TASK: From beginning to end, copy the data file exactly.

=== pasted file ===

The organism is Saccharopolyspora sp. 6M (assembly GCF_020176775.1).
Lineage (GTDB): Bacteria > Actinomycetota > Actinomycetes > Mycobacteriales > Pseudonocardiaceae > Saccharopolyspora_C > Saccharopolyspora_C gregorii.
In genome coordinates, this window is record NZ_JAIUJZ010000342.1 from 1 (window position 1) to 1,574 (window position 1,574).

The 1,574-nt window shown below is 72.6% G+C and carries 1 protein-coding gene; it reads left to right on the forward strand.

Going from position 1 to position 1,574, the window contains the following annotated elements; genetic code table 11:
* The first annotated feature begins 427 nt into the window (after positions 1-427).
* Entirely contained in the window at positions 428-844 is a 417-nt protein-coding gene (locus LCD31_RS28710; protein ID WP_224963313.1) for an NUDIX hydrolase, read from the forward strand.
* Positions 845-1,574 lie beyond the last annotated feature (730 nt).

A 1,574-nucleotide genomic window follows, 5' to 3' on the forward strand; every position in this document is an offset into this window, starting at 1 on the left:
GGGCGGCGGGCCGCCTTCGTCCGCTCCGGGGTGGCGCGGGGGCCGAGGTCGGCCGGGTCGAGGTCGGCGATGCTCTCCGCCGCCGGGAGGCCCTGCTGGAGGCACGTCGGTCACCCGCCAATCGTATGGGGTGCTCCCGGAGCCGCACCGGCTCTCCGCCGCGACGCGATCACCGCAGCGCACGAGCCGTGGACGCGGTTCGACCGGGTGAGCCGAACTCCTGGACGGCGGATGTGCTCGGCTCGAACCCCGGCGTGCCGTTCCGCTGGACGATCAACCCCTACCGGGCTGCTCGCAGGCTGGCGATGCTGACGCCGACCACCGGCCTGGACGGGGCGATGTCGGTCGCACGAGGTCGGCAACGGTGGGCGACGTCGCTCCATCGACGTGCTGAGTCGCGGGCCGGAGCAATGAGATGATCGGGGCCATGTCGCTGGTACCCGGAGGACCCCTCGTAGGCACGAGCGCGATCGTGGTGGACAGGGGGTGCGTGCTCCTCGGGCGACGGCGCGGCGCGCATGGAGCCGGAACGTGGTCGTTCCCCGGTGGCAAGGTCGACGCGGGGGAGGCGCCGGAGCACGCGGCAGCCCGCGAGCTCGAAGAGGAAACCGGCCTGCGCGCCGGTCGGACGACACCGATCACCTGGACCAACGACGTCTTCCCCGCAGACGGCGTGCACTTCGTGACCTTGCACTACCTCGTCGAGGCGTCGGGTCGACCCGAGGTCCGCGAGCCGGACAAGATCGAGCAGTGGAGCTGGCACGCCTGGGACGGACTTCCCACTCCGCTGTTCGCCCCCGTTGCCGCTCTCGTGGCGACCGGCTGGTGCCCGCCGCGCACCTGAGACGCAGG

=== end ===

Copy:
The organism is Saccharopolyspora sp. 6M (assembly GCF_020176775.1).
Lineage (GTDB): Bacteria > Actinomycetota > Actinomycetes > Mycobacteriales > Pseudonocardiaceae > Saccharopolyspora_C > Saccharopolyspora_C gregorii.
In genome coordinates, this window is record NZ_JAIUJZ010000342.1 from 1 (window position 1) to 1,574 (window position 1,574).

The 1,574-nt window shown below is 72.6% G+C and carries 1 protein-coding gene; it reads left to right on the forward strand.

Going from position 1 to position 1,574, the window contains the following annotated elements; genetic code table 11:
* The first annotated feature begins 427 nt into the window (after positions 1-427).
* Entirely contained in the window at positions 428-844 is a 417-nt protein-coding gene (locus LCD31_RS28710; protein ID WP_224963313.1) for an NUDIX hydrolase, read from the forward strand.
* Positions 845-1,574 lie beyond the last annotated feature (730 nt).

A 1,574-nucleotide genomic window follows, 5' to 3' on the forward strand; every position in this document is an offset into this window, starting at 1 on the left:
GGGCGGCGGGCCGCCTTCGTCCGCTCCGGGGTGGCGCGGGGGCCGAGGTCGGCCGGGTCGAGGTCGGCGATGCTCTCCGCCGCCGGGAGGCCCTGCTGGAGGCACGTCGGTCACCCGCCAATCGTATGGGGTGCTCCCGGAGCCGCACCGGCTCTCCGCCGCGACGCGATCACCGCAGCGCACGAGCCGTGGACGCGGTTCGACCGGGTGAGCCGAACTCCTGGACGGCGGATGTGCTCGGCTCGAACCCCGGCGTGCCGTTCCGCTGGACGATCAACCCCTACCGGGCTGCTCGCAGGCTGGCGATGCTGACGCCGACCACCGGCCTGGACGGGGCGATGTCGGTCGCACGAGGTCGGCAACGGTGGGCGACGTCGCTCCATCGACGTGCTGAGTCGCGGGCCGGAGCAATGAGATGATCGGGGCCATGTCGCTGGTACCCGGAGGACCCCTCGTAGGCACGAGCGCGATCGTGGTGGACAGGGGGTGCGTGCTCCTCGGGCGACGGCGCGGCGCGCATGGAGCCGGAACGTGGTCGTTCCCCGGTGGCAAGGTCGACGCGGGGGAGGCGCCGGAGCACGCGGCAGCCCGCGAGCTCGAAGAGGAAACCGGCCTGCGCGCCGGTCGGACGACACCGATCACCTGGACCAACGACGTCTTCCCCGCAGACGGCGTGCACTTCGTGACCTTGCACTACCTCGTCGAGGCGTCGGGTCGACCCGAGGTCCGCGAGCCGGACAAGATCGAGCAGTGGAGCTGGCACGCCTGGGACGGACTTCCCACTCCGCTGTTCGCCCCCGTTGCCGCTCTCGTGGCGACCGGCTGGTGCCCGCCGCGCACCTGAGACGCAGG